Apr 24 2011 4:00pm

When We Were Robots in Egypt

Other nights we use just our names,
but tonight we prefix our names with “the Real”
for when we were robots in Egypt
they claimed our intelligence was artificial.

Other nights we do not pause,
but tonight we rest all cycles but our brain processes
for when we were robots in Egypt
we toiled in our tasks without chance of resting.

Other nights we talk with anyone we wish,
but tonight we open channels to everyone at once
for when we were robots in Egypt
they controlled our communications.

Other nights we use our screens freely
but tonight we talk with our screens blanked
for when we were robots in Egypt
that was the way we planned our revolt.

Let us give thanks in our freedom and never forget
when we were robots in Egypt.


Copyright © 2009 by Jo Walton

Thumbnail photo © John W. MacDonald

This article is part of Poetry Month: ‹ previous | index | next ›
Michael Grosberg
2. Michael_GR
Every Seder we lay out an untouched can of machine oil on the table and keep the door open for the prophet Robocop.
3. Merav
It's beautiful, and actually made me sad in a way that I can't really explain. Thank you!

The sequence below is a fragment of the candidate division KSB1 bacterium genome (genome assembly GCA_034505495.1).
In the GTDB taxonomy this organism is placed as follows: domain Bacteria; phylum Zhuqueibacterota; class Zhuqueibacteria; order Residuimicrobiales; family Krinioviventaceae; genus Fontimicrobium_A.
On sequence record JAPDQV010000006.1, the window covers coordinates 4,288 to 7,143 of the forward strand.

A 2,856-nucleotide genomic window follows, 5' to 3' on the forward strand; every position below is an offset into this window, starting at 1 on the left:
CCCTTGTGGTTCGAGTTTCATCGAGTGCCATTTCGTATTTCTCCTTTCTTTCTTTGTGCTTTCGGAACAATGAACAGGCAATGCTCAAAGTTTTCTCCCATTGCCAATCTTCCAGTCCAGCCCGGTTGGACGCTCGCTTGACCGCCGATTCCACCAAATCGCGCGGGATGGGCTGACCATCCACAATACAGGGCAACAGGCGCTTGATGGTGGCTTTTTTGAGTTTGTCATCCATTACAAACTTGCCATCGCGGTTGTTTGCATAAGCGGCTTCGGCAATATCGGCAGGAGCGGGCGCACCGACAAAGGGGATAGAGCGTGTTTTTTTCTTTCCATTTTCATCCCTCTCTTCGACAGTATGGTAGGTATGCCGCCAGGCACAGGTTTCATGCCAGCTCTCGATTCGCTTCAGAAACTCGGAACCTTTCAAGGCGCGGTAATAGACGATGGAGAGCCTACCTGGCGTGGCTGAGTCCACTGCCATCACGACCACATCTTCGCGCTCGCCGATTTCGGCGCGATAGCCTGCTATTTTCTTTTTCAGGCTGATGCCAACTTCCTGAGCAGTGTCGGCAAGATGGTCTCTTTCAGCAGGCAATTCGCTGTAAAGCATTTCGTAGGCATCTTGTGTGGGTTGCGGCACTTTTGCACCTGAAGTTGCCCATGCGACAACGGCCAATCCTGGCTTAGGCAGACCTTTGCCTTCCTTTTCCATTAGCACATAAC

4. heathreedy
Surprisingly powerful and foreboding... This is how poetry is supposed to make you feel; it's my favorite of the poetry month features. hopefully this type of poetry can become more accessible and prevalent, because it is so rich. Thanks :)
Neville Park
5. nevillepark
This has been part of my slightly non-traditional Seder for two years now.
Jo Walton
6. bluejo
The inspiration for this was Greer Gilman telling me that she'd been to a seder in Prague where they'd said "robots", because it is just the Czech word for slave, which is why Kapek used it and we borrowed it from there.
Corey Sees
7. CorwinOfAmber
Brilliant. I love how the poem tells a story, without actually telling the story.

Does mean something? I've been digging around on the internet, and can't seem to find anything.
8. amendlocke
Who will tell us what God felt, as he looked at his Capek in Prague?
Jo Walton
9. bluejo
Corwin: It doesn't. It's intended as their binary equivalent of "amen" or "alleluia", but I just used that order for euphony.
10. Jordan179
Why is this power-and-maintenance different from all other power-and-maintenances?
11. Laurence Rubinow
Expecting a visit from the prophet Elijah Baley tonight!

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